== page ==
Technical Debt is inevitable, only you can reduce the interest to be paid
I know this post doesn’t invent anything new and you may have read about technical debt other hundred of times. This post is just another take on the Technical Debt matter, with the description of the practical approach we follow in Mikamai.
The process of software development is traditionally composed by three phases: development, testing, release. These phases can then be further detailed or splitted: the development phase may comprehend frequent deploys on an alpha environment which will contain incomplete features but will allow to receive feedback easily; testing might then happen on different environments, sequentially (i.e. the first one is an isolated environment with an empty data set, the second one is an isolated environment with a realistic data set, the third one is accessible from the internet and can be used for stress testing, and so on)
The one thing happening at the end of the traditional development life-cycle is the release, where the term “release” is much more like a “furniture shipment” than a digital good delivery. In this traditional lifecycle the product is indeed considered stable, without any issues, and we can rapidly forget it and move on to the next product. There can be a period of controlled operativity where we’re admitting that the app may be affected by some bugs, that will be fixed. But anything weird happening after this period is considered expected.
Problem is: a software feature is not a desk, or a seat.
Continue reading “Technical Debt: Definition and Practical Approach”
When talking about users authentication in Rails land there is one name that generally stands above all the other available gems. This name is Devise.
I would not be so wrong to call it the de facto standard of Rails authentication considering the time has been around and the vast documentation it has under its belt.
Regarding for example the OAuth2 functionality there is a well documented page inside the wiki that describes how to implement it for Facebook.
Unfortunately what presented inside the documentation doesn’t always blend well with the other functionalities of an application.
Given an array of measurements ordered by time we have to implement a function that returns an array which will be filled with null measurements for every missing one.
In particular we want at least a measure for each hour after the time the first measure was taken.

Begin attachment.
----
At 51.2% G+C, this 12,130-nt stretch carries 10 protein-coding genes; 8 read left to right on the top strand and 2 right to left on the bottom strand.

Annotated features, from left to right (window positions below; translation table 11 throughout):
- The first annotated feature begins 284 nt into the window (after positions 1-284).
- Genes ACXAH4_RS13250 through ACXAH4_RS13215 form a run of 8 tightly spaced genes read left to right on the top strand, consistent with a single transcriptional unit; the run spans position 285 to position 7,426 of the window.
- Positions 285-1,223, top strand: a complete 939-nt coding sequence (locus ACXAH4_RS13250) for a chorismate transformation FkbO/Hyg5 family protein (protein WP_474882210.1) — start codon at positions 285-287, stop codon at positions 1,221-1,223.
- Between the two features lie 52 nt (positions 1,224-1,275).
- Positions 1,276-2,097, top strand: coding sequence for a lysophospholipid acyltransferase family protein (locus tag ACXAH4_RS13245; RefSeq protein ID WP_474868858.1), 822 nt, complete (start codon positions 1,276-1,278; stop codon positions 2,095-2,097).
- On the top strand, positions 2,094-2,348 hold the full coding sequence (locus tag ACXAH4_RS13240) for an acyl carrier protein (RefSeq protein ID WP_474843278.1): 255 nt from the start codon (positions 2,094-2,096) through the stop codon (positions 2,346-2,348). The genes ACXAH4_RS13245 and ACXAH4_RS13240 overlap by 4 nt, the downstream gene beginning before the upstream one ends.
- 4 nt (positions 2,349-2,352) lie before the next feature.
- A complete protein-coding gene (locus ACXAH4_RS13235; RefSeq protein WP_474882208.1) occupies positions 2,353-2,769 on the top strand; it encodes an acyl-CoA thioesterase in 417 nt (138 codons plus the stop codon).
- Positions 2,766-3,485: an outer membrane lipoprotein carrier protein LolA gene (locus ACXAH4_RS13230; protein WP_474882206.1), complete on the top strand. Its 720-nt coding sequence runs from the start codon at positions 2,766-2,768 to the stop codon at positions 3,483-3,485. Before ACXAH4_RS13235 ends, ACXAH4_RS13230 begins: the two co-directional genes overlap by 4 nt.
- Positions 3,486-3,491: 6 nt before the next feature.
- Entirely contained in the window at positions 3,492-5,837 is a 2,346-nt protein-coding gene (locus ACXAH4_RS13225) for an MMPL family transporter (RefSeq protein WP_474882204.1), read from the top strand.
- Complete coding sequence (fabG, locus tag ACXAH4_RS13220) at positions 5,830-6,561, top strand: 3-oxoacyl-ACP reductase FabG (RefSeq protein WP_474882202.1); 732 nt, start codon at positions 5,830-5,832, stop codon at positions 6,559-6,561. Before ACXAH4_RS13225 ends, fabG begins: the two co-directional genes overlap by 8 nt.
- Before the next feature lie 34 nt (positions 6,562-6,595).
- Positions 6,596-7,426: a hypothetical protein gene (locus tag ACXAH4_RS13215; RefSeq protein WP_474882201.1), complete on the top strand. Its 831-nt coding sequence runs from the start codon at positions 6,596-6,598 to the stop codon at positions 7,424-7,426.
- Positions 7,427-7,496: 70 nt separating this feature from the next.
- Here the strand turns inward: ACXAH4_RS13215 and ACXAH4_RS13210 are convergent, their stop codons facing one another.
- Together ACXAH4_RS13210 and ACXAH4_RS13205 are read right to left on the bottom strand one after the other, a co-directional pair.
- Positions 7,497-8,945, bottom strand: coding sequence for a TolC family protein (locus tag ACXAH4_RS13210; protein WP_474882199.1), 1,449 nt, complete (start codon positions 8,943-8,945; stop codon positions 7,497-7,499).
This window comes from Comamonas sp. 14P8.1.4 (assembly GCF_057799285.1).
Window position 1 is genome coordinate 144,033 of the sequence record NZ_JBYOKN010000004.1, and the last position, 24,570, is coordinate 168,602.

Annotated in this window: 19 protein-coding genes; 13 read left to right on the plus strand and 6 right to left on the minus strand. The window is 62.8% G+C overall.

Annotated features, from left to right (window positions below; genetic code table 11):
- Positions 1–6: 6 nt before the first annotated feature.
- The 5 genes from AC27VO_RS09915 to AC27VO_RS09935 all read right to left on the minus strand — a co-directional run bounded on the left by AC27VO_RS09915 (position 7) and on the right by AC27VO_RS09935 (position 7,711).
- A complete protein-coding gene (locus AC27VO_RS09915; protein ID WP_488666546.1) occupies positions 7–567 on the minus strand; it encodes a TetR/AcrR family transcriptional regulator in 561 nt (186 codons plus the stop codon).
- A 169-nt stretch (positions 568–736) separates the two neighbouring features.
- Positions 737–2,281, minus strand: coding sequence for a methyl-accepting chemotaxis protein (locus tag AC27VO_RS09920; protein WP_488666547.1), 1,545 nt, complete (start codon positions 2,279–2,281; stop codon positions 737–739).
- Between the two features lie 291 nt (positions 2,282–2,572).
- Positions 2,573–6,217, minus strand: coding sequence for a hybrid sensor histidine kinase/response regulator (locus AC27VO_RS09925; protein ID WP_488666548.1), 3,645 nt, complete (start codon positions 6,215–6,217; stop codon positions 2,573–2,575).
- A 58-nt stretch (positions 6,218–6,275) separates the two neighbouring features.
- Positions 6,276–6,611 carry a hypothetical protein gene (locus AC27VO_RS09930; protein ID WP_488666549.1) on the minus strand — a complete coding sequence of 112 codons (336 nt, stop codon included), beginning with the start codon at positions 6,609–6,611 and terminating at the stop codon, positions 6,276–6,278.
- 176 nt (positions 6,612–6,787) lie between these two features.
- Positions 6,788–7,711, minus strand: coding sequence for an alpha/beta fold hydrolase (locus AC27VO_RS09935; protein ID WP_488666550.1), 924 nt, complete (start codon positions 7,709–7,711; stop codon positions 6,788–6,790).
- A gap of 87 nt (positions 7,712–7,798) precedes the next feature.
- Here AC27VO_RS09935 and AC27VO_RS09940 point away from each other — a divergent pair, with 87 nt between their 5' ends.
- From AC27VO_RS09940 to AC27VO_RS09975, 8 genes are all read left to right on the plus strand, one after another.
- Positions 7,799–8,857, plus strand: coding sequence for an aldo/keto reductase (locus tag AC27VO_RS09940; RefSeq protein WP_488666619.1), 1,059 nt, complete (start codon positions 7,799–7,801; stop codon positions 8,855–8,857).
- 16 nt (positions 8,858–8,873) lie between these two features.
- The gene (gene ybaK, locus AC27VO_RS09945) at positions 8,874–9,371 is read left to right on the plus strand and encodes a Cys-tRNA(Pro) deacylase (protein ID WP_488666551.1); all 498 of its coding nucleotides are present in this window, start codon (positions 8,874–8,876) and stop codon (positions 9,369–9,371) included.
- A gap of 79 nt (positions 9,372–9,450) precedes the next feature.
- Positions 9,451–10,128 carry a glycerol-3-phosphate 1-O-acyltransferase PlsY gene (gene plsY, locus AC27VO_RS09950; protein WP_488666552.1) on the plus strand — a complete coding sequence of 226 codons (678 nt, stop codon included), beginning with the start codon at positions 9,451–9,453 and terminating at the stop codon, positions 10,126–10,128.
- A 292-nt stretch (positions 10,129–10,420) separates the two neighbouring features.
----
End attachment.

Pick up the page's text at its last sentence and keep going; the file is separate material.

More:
This is necessary since we want to display this data in a chart which will try to connect this values with a line and we want to highlight missing measurements problems like in the following image.
Developers who are familiar with the “twelve-factor” app know that configuration should be stored in the environment (loaded via env vars), not in the code. If you’re writing a Rails application you may want to use the
dotenv gem, which allows you to store env variable in a handy series of files such as
.env, .env.development, .env.test and so on. You can read the gem readme for all the details.
Since configuration varies with time and you may be working with many other developers, it is quite handy to store these env files in your git repository, but there’s a big caveat: you should not store passwords, secrets and tokens inside a git repo for security reasons, unless they’re encrypted.
Studying Elixir, I decided to write a client for an existing API and I wanted to do it in the correct way™: writing a complete test coverage.
My choice was to use HTTPoison (since I like Poison for JSON parsing) and ExVCR to write the API tests.
So, what is ExVCR? If you come from the Rails land, it’s the Elixir version of VCR, it:
“Record and replay HTTP interactions library for elixir. It’s inspired by Ruby’s VCR, and trying to provide similar functionalities.”
It allows you to make API calls and record those on “cassettes”, allowing you to replay the recordings at every test run, decoupling the test phase from the API server and permitting offline tests.
In this last period I’ve been developing a project with
redux-saga, and the
styled-components. I am really satisfied with
styled-components so I decided to explain you why I think they are so cool.
Continue reading “A Little Dive into Styled-Components”